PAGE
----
Rob DuBois is the founder of SEAL of Peace, a company which specializes in full-spectrum Red Team security assessments and he is the author of ‘Powerful Peace; A Navy SEAL’s Lessons on Peace from a Lifetime at War.‘
Rob took a few moments to help us learn a bit more about his journey to become a Navy Seal.
How did you decide the Navy Seals were right for you?
I asked the Army, Navy and Marine Corps one question: “Who has the toughest commandos?” It was a juvenile question, but it reflected my simple priority as a young man. Realizing today what I really wanted to know was, “Which special ops community will allow me to test and grow myself to the maximum extent possible and enable me to make the greatest contribution to the world?”
Once I got more information about the SEAL Teams and the full range of our work, I found historical examples of special operators to look up to, but there was no one individual I modeled myself on. I do not believe everyone should become a commando, because there are infinite ways to serve, but for me it was the Seals.
Any interesting stories you could share?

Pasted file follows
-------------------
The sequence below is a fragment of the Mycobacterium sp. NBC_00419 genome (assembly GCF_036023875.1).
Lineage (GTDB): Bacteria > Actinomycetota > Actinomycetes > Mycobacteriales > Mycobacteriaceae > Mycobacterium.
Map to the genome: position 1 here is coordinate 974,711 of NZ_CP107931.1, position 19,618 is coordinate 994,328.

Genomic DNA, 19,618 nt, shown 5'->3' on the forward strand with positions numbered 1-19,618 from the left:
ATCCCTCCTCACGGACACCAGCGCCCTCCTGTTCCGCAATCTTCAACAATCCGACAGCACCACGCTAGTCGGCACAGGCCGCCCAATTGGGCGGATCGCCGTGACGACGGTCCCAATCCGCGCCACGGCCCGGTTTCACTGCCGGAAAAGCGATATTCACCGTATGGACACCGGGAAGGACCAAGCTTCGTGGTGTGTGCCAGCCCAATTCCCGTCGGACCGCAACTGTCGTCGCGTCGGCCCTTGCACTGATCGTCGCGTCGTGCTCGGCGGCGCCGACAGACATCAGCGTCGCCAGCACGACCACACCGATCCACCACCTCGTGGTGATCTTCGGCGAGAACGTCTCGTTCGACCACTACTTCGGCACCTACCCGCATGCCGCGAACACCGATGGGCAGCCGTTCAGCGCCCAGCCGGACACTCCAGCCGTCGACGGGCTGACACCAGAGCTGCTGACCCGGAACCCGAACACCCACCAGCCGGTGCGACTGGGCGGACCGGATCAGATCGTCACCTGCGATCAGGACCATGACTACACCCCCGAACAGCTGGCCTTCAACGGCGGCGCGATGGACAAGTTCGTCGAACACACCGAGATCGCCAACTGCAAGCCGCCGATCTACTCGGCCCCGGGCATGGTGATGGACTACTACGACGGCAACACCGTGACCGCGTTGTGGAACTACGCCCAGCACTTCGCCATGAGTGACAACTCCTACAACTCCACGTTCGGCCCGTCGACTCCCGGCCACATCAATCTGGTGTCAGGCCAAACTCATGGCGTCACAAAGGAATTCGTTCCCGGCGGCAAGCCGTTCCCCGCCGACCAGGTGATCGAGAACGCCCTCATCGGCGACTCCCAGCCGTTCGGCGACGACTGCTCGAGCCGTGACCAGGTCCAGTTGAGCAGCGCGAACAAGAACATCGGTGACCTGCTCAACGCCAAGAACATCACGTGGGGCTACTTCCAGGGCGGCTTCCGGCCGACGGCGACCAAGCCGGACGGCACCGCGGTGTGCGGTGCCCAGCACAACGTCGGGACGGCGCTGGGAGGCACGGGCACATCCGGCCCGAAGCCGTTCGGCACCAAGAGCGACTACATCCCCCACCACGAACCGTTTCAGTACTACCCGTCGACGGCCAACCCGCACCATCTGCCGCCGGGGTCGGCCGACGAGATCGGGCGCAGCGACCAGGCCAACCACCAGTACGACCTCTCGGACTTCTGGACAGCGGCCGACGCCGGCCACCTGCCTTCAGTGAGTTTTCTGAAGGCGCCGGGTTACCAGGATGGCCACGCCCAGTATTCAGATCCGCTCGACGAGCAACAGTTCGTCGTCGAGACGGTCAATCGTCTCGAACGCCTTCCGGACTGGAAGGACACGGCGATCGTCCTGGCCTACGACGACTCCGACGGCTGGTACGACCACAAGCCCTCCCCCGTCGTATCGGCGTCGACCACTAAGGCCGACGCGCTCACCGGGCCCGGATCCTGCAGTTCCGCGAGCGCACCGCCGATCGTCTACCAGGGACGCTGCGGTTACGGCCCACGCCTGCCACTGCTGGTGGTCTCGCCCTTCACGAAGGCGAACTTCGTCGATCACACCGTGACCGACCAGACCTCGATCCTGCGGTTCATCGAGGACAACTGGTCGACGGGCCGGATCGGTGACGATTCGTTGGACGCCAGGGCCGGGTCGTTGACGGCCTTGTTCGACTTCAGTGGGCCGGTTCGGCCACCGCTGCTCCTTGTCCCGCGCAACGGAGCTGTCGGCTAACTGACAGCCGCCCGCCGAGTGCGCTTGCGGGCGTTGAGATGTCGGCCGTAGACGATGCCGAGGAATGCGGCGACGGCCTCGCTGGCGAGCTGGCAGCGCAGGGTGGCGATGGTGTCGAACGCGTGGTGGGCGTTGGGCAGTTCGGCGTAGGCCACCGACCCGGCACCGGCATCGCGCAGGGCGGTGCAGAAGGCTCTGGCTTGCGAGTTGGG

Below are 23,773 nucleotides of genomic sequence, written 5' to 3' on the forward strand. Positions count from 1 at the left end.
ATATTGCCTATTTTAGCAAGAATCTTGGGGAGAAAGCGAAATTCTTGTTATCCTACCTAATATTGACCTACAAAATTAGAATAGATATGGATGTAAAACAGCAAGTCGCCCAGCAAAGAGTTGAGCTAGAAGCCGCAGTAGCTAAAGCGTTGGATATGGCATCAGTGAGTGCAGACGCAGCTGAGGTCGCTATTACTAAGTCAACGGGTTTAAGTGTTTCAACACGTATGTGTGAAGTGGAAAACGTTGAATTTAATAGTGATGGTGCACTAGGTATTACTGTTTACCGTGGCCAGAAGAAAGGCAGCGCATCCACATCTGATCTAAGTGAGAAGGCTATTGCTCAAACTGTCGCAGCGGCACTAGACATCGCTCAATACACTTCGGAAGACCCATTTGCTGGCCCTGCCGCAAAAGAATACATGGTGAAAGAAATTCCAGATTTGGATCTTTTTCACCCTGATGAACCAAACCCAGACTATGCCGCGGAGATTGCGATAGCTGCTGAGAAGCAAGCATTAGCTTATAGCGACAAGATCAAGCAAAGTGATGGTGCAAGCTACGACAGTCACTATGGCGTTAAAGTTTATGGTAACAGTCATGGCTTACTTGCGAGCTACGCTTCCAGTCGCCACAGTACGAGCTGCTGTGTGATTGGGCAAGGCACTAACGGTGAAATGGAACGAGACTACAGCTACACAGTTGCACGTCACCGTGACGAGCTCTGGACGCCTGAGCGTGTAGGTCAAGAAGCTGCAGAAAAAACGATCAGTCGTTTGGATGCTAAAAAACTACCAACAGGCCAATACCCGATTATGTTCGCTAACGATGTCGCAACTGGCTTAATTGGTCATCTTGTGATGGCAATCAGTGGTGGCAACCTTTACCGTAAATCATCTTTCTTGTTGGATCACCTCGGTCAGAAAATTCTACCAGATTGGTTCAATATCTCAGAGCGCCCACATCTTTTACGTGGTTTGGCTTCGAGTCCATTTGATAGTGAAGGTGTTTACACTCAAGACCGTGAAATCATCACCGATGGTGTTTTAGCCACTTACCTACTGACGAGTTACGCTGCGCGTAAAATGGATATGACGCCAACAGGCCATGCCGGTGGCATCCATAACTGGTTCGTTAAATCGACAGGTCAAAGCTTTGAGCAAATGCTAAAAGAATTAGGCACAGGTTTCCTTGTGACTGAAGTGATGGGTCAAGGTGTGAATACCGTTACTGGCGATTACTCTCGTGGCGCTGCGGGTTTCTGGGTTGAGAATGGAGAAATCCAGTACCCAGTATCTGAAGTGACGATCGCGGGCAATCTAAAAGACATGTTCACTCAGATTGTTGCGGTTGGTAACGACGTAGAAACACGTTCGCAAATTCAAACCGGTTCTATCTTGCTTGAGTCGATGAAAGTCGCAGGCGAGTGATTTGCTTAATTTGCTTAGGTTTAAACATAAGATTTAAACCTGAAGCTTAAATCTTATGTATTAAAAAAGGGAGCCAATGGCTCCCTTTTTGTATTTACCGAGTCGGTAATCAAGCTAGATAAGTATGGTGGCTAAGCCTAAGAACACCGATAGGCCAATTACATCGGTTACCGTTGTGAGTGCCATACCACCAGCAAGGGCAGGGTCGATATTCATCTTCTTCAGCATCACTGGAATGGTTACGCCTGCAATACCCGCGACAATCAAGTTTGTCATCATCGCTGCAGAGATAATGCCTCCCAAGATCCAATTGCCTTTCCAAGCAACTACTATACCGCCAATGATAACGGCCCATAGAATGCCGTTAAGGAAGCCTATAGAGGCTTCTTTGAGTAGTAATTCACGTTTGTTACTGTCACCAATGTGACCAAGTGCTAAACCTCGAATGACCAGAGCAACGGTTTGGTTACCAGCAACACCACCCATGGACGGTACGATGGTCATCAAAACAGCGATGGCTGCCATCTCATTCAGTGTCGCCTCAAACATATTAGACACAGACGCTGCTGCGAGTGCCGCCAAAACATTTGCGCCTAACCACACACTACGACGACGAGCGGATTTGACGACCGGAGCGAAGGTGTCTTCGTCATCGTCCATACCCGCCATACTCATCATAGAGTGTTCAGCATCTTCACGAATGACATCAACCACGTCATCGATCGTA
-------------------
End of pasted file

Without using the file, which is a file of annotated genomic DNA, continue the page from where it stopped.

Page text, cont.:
After 9/11, I was sent on a 6-week DEA mission to Tashkent to train Uzbek Spetznaz in counterterrorism methods.
New food and travel can wreck havoc on the body! The whole team was getting sick due to the food preparation. My iron stomach earned me the nickname “Goat”, and I was the only one from the team that enjoyed the local delicacies. The Uzbek colonel confronted me about the missing Seal Team (keep in mind that this guy was a real badass, part of the Soviet commandos who parachuted into Kabul and killed the president in 1979). He spoke only Russian and our conversation went like this:
Uzbek Colonel: “Your men are getting sick.”
Uzbek Colonel: “Do you think it’s the cook? I can punish the cook.”
Uzbek Colonel: “Good point.”
And the cook was never beaten.
Lastly, what advice would you give to someone looking to follow a similar career path?
I tell all young men who ask me about going after a SEAL career: Be willing to die to get it. It sounds melodramatic, but it is the easiest way to make it happen. The commitment to prevail has to be absolute, because it really is the hardest school in the U.S., if not the world. You have to “trust the process,” which has been perfected over fifty years of creating SEALs. I went into it saying, “They’re going to have to kill me to get me out of here.” And the rest is history.